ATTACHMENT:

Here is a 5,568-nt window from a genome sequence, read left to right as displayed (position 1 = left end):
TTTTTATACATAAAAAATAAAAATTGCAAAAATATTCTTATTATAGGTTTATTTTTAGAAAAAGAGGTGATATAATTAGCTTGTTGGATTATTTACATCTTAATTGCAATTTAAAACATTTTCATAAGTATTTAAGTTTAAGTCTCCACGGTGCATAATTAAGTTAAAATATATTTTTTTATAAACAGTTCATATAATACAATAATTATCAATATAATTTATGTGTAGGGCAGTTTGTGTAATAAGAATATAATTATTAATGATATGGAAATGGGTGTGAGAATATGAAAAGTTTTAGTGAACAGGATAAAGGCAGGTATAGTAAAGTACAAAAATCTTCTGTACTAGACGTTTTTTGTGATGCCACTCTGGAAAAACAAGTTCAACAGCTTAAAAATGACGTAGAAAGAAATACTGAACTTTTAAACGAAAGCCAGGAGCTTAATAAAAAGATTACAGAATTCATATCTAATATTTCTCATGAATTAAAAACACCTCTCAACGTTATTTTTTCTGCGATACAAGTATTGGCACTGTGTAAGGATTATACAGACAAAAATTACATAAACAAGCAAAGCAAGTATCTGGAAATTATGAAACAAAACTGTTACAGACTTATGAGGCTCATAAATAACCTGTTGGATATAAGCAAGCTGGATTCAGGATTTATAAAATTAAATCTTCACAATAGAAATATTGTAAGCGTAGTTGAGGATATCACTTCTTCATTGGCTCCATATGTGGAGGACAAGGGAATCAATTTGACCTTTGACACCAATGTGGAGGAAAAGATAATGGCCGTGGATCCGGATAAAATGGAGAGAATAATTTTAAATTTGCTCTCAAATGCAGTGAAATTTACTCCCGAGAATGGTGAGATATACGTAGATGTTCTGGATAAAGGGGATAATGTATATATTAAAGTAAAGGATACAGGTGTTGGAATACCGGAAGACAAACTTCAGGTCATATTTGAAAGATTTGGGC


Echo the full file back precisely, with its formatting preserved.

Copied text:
Here is a 5,568-nt window from a genome sequence, read left to right as displayed (position 1 = left end):
TTTTTATACATAAAAAATAAAAATTGCAAAAATATTCTTATTATAGGTTTATTTTTAGAAAAAGAGGTGATATAATTAGCTTGTTGGATTATTTACATCTTAATTGCAATTTAAAACATTTTCATAAGTATTTAAGTTTAAGTCTCCACGGTGCATAATTAAGTTAAAATATATTTTTTTATAAACAGTTCATATAATACAATAATTATCAATATAATTTATGTGTAGGGCAGTTTGTGTAATAAGAATATAATTATTAATGATATGGAAATGGGTGTGAGAATATGAAAAGTTTTAGTGAACAGGATAAAGGCAGGTATAGTAAAGTACAAAAATCTTCTGTACTAGACGTTTTTTGTGATGCCACTCTGGAAAAACAAGTTCAACAGCTTAAAAATGACGTAGAAAGAAATACTGAACTTTTAAACGAAAGCCAGGAGCTTAATAAAAAGATTACAGAATTCATATCTAATATTTCTCATGAATTAAAAACACCTCTCAACGTTATTTTTTCTGCGATACAAGTATTGGCACTGTGTAAGGATTATACAGACAAAAATTACATAAACAAGCAAAGCAAGTATCTGGAAATTATGAAACAAAACTGTTACAGACTTATGAGGCTCATAAATAACCTGTTGGATATAAGCAAGCTGGATTCAGGATTTATAAAATTAAATCTTCACAATAGAAATATTGTAAGCGTAGTTGAGGATATCACTTCTTCATTGGCTCCATATGTGGAGGACAAGGGAATCAATTTGACCTTTGACACCAATGTGGAGGAAAAGATAATGGCCGTGGATCCGGATAAAATGGAGAGAATAATTTTAAATTTGCTCTCAAATGCAGTGAAATTTACTCCCGAGAATGGTGAGATATACGTAGATGTTCTGGATAAAGGGGATAATGTATATATTAAAGTAAAGGATACAGGTGTTGGAATACCGGAAGACAAACTTCAGGTCATATTTGAAAGATTTGGGC